Leaving no one behind: Counting all people, because all of them count

Demographic data are fundamental to developing and assessing social and economic policies, including those focused on poverty reduction, and they provide an essential evidence base for national and local policymakers. The need for high-quality, timely, reliable and relevant demographic data has gained prominence in light of the recent adoption of the 2030 Agenda for Sustainable Development, in which population-related issues underpin many of the goals and targets.

It is therefore quite timely that the theme of the Commission on Population and Development in 2016 is “Strengthening the demographic evidence base for the post-2015 development agenda”.

The upcoming session of the Commission will consider this topic from 11 to 15 April at UN Headquarters in New York. It is expected that the discussions will focus on the critical importance of demographic data and analysis for achieving sustainable development and for ensuring that no one is left behind, and on how the demographic evidence base can be strengthened to help achieve the objectives of the 2030 Agenda.

Discussions and negotiations on the annual theme, informed by two recent reports of the Secretary-General, will capture the attention of members of the Commission and of a wide range of stakeholders, including many from civil society. In addition, there will be keynote presentations and panel discussions, as well as a variety of side-events, which will enhance and enrich the discussions.

Birth registration establishes legal identity for all persons 

Administrative data systems, including civil registration and population registers, are a key source of statistics on fertility, mortality and migration. Birth registration is also important as a means of establishing legal identity for all persons.

However, administrative data are often lacking in developing countries. Strengthening the human capacity for building and maintaining such data systems will require increased political will and commitment from the countries themselves, as well as enhanced support from donors and the international community.

Bamiyan, Afghanistan, September 10th, 2011: Enumerator at work in Bamyan district.

Collecting demographic data via censuses and household surveys

Other techniques for the collection of demographic data include censuses and household surveys. Governments should ensure that all countries participate in the 2020 round of population censuses, so that the entire population is enumerated and its basic characteristics are recorded at least once per decade.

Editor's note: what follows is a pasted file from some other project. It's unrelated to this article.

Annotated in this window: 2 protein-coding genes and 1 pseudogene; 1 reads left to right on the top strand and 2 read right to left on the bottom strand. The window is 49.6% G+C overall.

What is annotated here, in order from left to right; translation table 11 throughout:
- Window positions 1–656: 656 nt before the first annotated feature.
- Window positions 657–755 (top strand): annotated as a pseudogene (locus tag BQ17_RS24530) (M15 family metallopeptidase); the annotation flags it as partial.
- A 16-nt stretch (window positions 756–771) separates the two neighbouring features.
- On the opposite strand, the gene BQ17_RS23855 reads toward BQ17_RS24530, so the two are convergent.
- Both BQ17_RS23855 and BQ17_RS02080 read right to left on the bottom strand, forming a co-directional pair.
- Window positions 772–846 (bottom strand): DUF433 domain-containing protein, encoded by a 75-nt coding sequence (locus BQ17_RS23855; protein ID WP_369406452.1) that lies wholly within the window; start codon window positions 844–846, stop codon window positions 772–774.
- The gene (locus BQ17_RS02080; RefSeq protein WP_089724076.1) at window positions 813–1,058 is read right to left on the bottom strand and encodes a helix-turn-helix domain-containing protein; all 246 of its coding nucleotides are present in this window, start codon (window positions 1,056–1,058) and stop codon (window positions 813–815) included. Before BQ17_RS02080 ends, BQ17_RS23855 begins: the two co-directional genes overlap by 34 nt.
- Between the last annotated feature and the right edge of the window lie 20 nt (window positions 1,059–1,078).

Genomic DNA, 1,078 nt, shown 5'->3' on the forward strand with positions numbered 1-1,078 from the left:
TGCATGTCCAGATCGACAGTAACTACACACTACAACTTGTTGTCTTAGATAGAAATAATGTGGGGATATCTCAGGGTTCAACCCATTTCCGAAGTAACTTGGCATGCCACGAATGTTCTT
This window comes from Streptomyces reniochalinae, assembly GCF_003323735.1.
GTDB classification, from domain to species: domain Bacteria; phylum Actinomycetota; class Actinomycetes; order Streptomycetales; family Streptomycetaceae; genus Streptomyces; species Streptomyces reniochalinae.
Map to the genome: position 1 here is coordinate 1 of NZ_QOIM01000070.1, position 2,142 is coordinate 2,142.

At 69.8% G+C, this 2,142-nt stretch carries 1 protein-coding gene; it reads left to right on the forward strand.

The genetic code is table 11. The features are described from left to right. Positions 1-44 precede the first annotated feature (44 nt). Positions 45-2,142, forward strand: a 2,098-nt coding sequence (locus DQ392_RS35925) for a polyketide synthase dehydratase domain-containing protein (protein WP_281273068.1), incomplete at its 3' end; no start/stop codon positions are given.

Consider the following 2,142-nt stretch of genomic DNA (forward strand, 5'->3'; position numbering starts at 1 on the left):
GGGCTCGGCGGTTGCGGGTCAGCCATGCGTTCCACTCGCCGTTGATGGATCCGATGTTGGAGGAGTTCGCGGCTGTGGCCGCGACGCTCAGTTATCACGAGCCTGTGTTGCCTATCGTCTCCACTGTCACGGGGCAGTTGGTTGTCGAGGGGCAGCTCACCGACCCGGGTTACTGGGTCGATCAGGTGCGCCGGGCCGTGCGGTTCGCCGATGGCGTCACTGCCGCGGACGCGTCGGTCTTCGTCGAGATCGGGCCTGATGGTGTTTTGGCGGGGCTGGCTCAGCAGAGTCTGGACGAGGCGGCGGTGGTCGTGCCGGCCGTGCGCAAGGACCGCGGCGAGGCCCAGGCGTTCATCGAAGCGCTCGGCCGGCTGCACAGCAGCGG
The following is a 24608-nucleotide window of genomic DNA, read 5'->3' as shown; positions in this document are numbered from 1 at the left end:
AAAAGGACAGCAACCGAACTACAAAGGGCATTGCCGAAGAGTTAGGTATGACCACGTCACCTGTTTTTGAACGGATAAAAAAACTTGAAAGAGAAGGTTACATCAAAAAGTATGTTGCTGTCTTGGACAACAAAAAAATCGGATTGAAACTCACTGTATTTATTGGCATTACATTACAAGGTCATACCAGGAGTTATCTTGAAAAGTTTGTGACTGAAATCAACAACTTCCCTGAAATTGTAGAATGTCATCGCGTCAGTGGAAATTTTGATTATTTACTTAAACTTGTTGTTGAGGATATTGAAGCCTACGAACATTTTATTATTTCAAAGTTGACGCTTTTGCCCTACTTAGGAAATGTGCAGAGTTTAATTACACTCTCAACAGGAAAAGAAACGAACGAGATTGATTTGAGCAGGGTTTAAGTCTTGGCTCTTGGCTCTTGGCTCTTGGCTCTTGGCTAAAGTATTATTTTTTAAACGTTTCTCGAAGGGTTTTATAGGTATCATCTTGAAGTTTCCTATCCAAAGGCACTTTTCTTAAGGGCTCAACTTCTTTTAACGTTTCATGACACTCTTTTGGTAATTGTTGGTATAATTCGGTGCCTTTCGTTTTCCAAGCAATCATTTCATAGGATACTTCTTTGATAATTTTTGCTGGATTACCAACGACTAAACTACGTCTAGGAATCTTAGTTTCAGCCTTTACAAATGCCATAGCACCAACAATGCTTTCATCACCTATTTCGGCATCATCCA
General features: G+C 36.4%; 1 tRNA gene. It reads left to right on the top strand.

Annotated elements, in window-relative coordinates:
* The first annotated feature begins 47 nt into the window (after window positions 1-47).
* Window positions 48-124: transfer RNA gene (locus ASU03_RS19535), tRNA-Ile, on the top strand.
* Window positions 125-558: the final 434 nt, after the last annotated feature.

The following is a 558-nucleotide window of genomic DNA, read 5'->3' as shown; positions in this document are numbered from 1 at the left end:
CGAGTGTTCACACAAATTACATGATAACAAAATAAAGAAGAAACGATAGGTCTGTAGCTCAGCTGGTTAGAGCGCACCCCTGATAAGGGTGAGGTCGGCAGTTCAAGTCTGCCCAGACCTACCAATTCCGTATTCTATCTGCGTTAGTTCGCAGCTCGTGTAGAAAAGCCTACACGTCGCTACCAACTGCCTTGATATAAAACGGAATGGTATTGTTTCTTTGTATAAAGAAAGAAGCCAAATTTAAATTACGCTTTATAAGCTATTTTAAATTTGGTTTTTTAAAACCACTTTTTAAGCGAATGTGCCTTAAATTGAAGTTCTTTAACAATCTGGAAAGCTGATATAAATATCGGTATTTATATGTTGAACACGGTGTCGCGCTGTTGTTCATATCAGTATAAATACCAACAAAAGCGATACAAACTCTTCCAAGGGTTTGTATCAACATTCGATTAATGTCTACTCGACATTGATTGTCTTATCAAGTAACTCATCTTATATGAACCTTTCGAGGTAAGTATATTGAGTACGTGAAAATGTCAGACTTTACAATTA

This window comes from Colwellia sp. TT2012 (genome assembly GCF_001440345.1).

By leveraging advances in information and communication technologies, it is possible to improve the efficiency of data collection and processing. Likewise, Governments should strengthen nationwide household survey programmes by reinforcing the capacity of national statistical offices to collect such data.

Data disaggregation essential for social inclusion

For all methods of data collection, data disaggregation is essential in order to respond effectively to the imperative for social inclusion emphasized in the 2030 Agenda.

Ideally, demographic data and estimates should be disaggregated by income, gender, age, race, ethnicity, migratory status, disability, geographic location and other characteristics relevant in national contexts.

In addition, the geographic coordinates associated with each observation should be recorded and included in publicly accessible data sets, where possible, to allow disaggregation by location. Geo-referenced micro-data offer considerable flexibility in the specification of the geographic units that are used for a particular analysis and greatly enhance the opportunities for examining a given topic from the perspective of the most-affected groups.

Strengthening the demographic evidence base at the global level

Both big data and open-data initiatives provide important opportunities for making use of non‑traditional data sources. However, it is essential for producers and Governments to develop rigorous protocols for protecting the privacy of individuals and safeguarding the confidentiality of the information.

Finally, the United Nations has an important role to play in strengthening the demographic evidence base at the global level. It is expected that the various departments, agencies, funds and programmes of the United Nations system will continue to collaborate in harmonizing estimates, improving estimation methods, and reporting on progress at the regional and global levels, while at the same time working to enhance national capacities for the production and use of high-quality demographic data.

Follow the discussion on Twitter using the hashtags #CPD49 and #UNPopulation. The plenary session will also be broadcast live via UN Web TV.

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